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Australia’s 3rd Prime Minister

Black and white portrait photo of Chris Watson. - click to view larger image
John Watson

27 April 1904 to 17 August 1904

Although he served as Prime Minister for little more than three months, Chris Watson played an important part in Australian history – he was the first leader of the Labor Party, and the first Labor prime minister.

Watson's beginnings

John Christian Watson was born on 9 April 1867 in Valparaiso, Chile.

He was the only child of Johan Christian Tanck, a ship’s officer, and Martha Minchin. Martha later married George Thomas Watson of New Zealand and had nine more children. ‘Chris’, her first son, adopted his stepfather’s name, and became part of the new family.

Watson attended primary school in Oamaru, New Zealand. He left school at 10, and worked on the railways and as a printer’s assistant before serving an apprenticeship as a compositor on the North Otago Times.

In 1886 he moved to Sydney to work in his trade. He became active in the union movement, and was elected President of the Sydney Trades and Labour Council in 1893. He became President of the Australian Labour Federation in 1894.

He was elected to the New South Wales Legislative Assembly as the Labor candidate for the seat of Young in July 1894. He kept his seat until 1901, when he left state parliament to enter the first federal parliament.

Watson married Ada Jane Lowe in 1889. Four years after Ada’s death, he married Antonia Dowlan, with whom he had one child.

Watson's entry into federal politics

At the first Australian federal election on 29 March 1901, Chris Watson was elected as the Labor candidate for the seat of Bland, New South Wales.

In April 1901 he became the first leader of the federal parliamentary Labor Party. He was very influential because two other main parliamentary groupings, the Protectionists and the Free Traders, required Labor support to govern.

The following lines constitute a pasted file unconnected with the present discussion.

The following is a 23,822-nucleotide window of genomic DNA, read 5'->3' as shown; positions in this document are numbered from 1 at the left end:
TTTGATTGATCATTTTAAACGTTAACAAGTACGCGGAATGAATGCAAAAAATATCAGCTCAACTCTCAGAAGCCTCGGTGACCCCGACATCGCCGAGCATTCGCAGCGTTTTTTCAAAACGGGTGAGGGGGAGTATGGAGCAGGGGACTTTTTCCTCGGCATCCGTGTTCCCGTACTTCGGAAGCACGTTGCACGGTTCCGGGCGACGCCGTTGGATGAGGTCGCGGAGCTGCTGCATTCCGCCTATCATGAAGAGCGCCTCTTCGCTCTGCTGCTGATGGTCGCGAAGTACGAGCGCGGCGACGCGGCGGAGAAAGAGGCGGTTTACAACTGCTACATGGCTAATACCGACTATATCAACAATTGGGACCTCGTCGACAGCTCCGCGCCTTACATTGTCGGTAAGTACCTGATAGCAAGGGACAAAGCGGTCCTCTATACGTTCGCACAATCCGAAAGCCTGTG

Although respected by all groups for his courtesy and tact, Watson generally preferred the Protectionists because he believed their policies were more like Labor’s than those of the Free Traders. Relying on Labor’s support, the Deakin Protectionists formed government and retained office following the second federal general election on 16 December 1903.

Prime Minister Chris Watson

Watson was appointed both Prime Minister and Treasurer on 27 April 1904, when Deakin resigned over Labor’s amendment to his Conciliation and Arbitration Bill.

Watson was commissioned to form a government, which became the first federal Labor government. With 26 members, Labor had only half the combined number of Protectionists and Free Traders, and therefore faced an almost impossible task to retain office.

In the space of months, Watson’s government lost office, over the issue of socialism. The fall of the Watson Labor government occurred on 17 August 1904 when an amendment was passed against the government’s Arbitration Bill, which had tried to give preference in employment to unionists.

George Reid was commissioned to form a government of Free Traders on 28 August in place of Watson’s Labor government.

Watson's later political life

Having lost office to Reid’s Free Traders, Watson helped overturn Reid’s government 10 months later. Watson then gave support to Deakin’s second Protectionist government because he believed it was more sympathetic to Labor ideals.

Watson won the South Sydney seat at the 1906 general election, before resigning the Labor leadership in 1907 because of ill health. He was replaced by Andrew Fisher. He did not seek a ministry when Fisher formed his first Labor government on 10 November 1908, after the fall of the Deakin government. Watson retired from politics when the third parliament ended on April 1910.

Watson's life beyond politics

After quitting parliament at the age of 43, Watson developed business interests and became director of a number of companies. During the conscription controversy of 1916 he supported the pro-conscription position of Prime Minister William Morris Hughes and was expelled from the Labor Party.

He later became President of the New South Wales National Roads and Motorists’ Association (NRMA), and held this position for many years.

He died on 18 November 1941 at Double Bay, New South Wales.

Legislation passed under Watson

Six Acts of parliament were passed during the period in office of Chris Watson, all but one of which was a money bill.

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